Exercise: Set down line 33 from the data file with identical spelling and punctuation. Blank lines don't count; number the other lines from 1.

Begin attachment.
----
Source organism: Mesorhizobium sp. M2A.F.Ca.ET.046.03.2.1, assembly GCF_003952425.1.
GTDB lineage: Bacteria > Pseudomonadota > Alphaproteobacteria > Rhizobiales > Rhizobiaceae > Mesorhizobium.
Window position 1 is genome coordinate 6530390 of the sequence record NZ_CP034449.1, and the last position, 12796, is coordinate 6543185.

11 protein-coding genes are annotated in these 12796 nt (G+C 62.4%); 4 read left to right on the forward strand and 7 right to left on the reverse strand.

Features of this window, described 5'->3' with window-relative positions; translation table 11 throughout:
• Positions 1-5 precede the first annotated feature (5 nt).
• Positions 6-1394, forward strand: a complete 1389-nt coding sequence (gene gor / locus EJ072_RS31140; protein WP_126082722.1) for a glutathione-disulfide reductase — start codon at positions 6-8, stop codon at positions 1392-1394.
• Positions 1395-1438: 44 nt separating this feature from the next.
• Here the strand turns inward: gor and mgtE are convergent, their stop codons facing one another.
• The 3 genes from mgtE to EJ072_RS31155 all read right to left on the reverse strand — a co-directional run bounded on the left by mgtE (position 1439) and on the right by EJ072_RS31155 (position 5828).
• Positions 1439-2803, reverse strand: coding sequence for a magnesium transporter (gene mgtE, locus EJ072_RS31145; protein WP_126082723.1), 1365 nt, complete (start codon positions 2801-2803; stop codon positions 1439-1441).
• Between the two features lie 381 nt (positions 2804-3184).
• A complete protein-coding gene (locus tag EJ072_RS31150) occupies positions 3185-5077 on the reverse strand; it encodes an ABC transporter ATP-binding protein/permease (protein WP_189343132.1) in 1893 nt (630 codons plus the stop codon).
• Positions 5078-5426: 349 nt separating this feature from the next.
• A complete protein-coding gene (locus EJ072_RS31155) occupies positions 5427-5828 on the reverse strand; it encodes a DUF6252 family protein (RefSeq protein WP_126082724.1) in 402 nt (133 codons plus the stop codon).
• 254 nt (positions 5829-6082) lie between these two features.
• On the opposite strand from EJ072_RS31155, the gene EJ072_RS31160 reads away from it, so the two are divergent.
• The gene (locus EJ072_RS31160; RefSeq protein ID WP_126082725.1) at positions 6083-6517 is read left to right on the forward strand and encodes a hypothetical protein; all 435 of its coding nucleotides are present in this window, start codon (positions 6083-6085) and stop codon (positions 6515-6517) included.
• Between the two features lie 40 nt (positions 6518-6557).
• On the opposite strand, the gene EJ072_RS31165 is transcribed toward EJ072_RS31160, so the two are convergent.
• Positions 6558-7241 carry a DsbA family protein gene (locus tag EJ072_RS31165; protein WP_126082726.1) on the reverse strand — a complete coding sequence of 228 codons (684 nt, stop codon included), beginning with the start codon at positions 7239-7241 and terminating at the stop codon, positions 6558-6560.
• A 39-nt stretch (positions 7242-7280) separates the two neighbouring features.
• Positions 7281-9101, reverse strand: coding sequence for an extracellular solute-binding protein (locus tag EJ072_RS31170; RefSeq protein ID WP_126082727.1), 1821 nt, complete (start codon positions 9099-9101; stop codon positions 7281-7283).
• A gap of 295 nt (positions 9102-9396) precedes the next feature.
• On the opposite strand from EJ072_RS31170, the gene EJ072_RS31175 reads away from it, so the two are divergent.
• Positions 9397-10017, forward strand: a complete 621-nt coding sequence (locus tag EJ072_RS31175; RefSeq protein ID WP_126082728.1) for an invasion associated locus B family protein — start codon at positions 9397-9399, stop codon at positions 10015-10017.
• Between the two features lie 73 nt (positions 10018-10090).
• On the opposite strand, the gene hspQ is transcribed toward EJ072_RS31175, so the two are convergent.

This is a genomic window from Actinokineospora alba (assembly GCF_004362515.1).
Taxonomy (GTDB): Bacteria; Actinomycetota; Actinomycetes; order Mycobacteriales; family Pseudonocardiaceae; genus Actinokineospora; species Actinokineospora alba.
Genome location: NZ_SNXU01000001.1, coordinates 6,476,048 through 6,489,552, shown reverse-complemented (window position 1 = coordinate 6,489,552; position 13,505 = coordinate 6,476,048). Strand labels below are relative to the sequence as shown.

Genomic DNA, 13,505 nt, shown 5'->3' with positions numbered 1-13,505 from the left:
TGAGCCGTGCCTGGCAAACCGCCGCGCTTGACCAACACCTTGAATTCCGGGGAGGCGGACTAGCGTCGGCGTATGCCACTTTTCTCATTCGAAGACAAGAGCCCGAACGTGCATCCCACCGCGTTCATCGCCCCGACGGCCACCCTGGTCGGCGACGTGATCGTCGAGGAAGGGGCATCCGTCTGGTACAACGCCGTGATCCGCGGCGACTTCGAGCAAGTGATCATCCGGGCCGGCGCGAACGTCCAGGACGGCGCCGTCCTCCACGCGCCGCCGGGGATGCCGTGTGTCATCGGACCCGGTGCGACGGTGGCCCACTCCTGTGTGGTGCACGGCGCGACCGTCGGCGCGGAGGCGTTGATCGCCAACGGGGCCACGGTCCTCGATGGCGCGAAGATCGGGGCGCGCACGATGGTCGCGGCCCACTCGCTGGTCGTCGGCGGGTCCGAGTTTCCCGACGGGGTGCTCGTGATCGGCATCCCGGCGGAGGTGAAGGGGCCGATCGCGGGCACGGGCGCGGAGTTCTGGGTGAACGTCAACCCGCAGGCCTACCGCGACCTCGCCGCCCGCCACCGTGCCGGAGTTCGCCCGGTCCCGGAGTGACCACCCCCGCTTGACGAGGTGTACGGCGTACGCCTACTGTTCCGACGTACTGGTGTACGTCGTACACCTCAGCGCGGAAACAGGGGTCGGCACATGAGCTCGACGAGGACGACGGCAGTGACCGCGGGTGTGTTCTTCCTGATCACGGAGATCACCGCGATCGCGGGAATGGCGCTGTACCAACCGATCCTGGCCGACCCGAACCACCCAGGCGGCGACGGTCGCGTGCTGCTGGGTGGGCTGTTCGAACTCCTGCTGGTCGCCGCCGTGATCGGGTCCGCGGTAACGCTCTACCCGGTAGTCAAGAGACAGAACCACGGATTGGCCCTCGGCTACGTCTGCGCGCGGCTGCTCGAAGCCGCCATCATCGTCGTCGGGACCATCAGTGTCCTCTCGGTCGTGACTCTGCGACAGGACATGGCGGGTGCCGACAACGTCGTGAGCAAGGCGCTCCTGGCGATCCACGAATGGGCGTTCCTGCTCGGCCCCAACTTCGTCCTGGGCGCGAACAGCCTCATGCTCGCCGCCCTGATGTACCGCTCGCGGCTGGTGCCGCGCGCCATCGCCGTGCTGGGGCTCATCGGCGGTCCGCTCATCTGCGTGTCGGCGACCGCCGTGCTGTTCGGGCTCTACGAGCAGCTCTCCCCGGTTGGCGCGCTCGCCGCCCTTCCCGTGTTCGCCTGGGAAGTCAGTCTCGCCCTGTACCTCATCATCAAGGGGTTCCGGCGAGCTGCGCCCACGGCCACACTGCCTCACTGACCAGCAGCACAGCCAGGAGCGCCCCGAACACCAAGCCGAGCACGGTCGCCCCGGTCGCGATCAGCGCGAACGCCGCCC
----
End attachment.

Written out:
TGAGCCGTGCCTGGCAAACCGCCGCGCTTGACCAACACCTTGAATTCCGGGGAGGCGGACTAGCGTCGGCGTATGCCACTTTTCTCATTCGAAGACAAGAGCCCGAACGTGCATCCCACCGCGTTCATCGCCCCGACGGCCACCCTGGTCGGCGACGTGATCGTCGAGGAAGGGGCATCCGTCTGGTACAACGCCGTGATCCGCGGCGACTTCGAGCAAGTGATCATCCGGGCCGGCGCGAACGTCCAGGACGGCGCCGTCCTCCACGCGCCGCCGGGGATGCCGTGTGTCATCGGACCCGGTGCGACGGTGGCCCACTCCTGTGTGGTGCACGGCGCGACCGTCGGCGCGGAGGCGTTGATCGCCAACGGGGCCACGGTCCTCGATGGCGCGAAGATCGGGGCGCGCACGATGGTCGCGGCCCACTCGCTGGTCGTCGGCGGGTCCGAGTTTCCCGACGGGGTGCTCGTGATCGGCATCCCGGCGGAGGTGAAGGGGCCGATCGCGGGCACGGGCGCGGAGTTCTGGGTGAACGTCAACCCGCAGGCCTACCGCGACCTCGCCGCCCGCCACCGTGCCGGAGTTCGCCCGGTCCCGGAGTGACCACCCCCGCTTGACGAGGTGTACGGCGTACGCCTACTGTTCCGACGTACTGGTGTACGTCGTACACCTCAGCGCGGAAACAGGGGTCGGCACATGAGCTCGACGAGGACGACGGCAGTGACCGCGGGTGTGTTCTTCCTGATCACGGAGATCACCGCGATCGCGGGAATGGCGCTGTACCAACCGATCCTGGCCGACCCGAACCACCCAGGCGGCGACGGTCGCGTGCTGCTGGGTGGGCTGTTCGAACTCCTGCTGGTCGCCGCCGTGATCGGGTCCGCGGTAACGCTCTACCCGGTAGTCAAGAGACAGAACCACGGATTGGCCCTCGGCTACGTCTGCGCGCGGCTGCTCGAAGCCGCCATCATCGTCGTCGGGACCATCAGTGTCCTCTCGGTCGTGACTCTGCGACAGGACATGGCGGGTGCCGACAACGTCGTGAGCAAGGCGCTCCTGGCGATCCACGAATGGGCGTTCCTGCTCGGCCCCAACTTCGTCCTGGGCGCGAACAGCCTCATGCTCGCCGCCCTGATGTACCGCTCGCGGCTGGTGCCGCGCGCCATCGCCGTGCTGGGGCTCATCGGCGGTCCGCTCATCTGCGTGTCGGCGACCGCCGTGCTGTTCGGGCTCTACGAGCAGCTCTCCCCGGTTGGCGCGCTCGCCGCCCTTCCCGTGTTCGCCTGGGAAGTCAGTCTCGCCCTGTACCTCATCATCAAGGGGTTCCGGCGAGCTGCGCCCACGGCCACACTGCCTCACTGACCAGCAGCACAGCCAGGAGCGCCCCGAACACCAAGCCGAGCACGGTCGCCCCGGTCGCGATCAGCGCGAACGCCGCCC